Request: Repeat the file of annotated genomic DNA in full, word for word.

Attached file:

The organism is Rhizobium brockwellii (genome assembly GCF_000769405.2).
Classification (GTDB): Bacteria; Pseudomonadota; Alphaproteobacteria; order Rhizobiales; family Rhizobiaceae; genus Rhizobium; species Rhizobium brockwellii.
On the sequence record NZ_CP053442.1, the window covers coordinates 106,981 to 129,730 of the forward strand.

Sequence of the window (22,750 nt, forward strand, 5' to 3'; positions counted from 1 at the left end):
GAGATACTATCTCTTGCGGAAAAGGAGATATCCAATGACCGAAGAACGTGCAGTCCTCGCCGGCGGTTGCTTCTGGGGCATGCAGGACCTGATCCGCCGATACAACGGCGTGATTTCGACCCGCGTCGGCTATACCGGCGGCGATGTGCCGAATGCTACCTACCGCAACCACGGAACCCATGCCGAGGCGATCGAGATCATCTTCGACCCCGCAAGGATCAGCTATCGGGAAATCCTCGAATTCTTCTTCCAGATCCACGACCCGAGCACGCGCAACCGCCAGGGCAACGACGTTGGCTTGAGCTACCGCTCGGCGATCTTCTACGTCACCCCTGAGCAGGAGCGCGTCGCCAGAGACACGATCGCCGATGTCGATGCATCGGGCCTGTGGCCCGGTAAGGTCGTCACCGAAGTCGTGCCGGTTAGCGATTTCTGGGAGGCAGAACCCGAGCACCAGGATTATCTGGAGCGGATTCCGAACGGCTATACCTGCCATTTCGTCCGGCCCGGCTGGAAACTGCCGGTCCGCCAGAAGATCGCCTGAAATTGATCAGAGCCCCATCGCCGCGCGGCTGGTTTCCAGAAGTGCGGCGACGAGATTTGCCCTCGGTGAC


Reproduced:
The organism is Rhizobium brockwellii (genome assembly GCF_000769405.2).
Classification (GTDB): Bacteria; Pseudomonadota; Alphaproteobacteria; order Rhizobiales; family Rhizobiaceae; genus Rhizobium; species Rhizobium brockwellii.
On the sequence record NZ_CP053442.1, the window covers coordinates 106,981 to 129,730 of the forward strand.

Sequence of the window (22,750 nt, forward strand, 5' to 3'; positions counted from 1 at the left end):
GAGATACTATCTCTTGCGGAAAAGGAGATATCCAATGACCGAAGAACGTGCAGTCCTCGCCGGCGGTTGCTTCTGGGGCATGCAGGACCTGATCCGCCGATACAACGGCGTGATTTCGACCCGCGTCGGCTATACCGGCGGCGATGTGCCGAATGCTACCTACCGCAACCACGGAACCCATGCCGAGGCGATCGAGATCATCTTCGACCCCGCAAGGATCAGCTATCGGGAAATCCTCGAATTCTTCTTCCAGATCCACGACCCGAGCACGCGCAACCGCCAGGGCAACGACGTTGGCTTGAGCTACCGCTCGGCGATCTTCTACGTCACCCCTGAGCAGGAGCGCGTCGCCAGAGACACGATCGCCGATGTCGATGCATCGGGCCTGTGGCCCGGTAAGGTCGTCACCGAAGTCGTGCCGGTTAGCGATTTCTGGGAGGCAGAACCCGAGCACCAGGATTATCTGGAGCGGATTCCGAACGGCTATACCTGCCATTTCGTCCGGCCCGGCTGGAAACTGCCGGTCCGCCAGAAGATCGCCTGAAATTGATCAGAGCCCCATCGCCGCGCGGCTGGTTTCCAGAAGTGCGGCGACGAGATTTGCCCTCGGTGAC